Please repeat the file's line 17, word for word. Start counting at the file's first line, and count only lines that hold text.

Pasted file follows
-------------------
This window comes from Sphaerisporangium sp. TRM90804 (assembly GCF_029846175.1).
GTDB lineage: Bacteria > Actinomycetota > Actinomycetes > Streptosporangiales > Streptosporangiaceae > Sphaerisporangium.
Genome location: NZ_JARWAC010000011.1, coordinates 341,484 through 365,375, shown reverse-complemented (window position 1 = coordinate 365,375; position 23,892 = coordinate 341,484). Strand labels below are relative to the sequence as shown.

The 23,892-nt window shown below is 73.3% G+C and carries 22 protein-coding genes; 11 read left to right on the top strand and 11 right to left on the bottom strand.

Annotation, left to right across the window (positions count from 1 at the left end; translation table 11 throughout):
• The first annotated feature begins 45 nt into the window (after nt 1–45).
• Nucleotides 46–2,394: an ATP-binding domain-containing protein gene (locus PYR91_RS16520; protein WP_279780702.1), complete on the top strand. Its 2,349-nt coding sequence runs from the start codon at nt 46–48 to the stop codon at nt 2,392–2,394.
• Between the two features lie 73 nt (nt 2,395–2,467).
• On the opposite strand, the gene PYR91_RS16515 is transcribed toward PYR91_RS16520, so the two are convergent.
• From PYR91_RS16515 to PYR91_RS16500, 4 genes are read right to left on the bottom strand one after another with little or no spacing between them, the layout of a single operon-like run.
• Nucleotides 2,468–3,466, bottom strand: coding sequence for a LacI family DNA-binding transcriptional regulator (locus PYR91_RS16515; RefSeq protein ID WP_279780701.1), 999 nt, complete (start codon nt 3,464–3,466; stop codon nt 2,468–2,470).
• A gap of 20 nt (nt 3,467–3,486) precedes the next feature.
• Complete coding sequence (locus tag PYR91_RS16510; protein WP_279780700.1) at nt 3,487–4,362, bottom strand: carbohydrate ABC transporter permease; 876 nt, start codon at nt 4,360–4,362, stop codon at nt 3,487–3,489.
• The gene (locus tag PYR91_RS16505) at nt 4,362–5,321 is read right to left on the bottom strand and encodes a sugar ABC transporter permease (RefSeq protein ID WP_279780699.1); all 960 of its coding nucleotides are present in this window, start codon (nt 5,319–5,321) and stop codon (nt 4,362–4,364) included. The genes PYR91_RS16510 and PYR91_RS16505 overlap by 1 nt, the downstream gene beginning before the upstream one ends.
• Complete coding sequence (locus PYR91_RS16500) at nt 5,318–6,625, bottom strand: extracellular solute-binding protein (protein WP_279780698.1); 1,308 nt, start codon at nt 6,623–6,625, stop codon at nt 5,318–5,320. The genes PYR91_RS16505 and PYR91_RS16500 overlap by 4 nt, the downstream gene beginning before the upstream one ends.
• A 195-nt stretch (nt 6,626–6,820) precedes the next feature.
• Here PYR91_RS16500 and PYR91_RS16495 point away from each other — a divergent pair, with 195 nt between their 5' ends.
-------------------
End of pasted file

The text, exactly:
• Here PYR91_RS16500 and PYR91_RS16495 point away from each other — a divergent pair, with 195 nt between their 5' ends.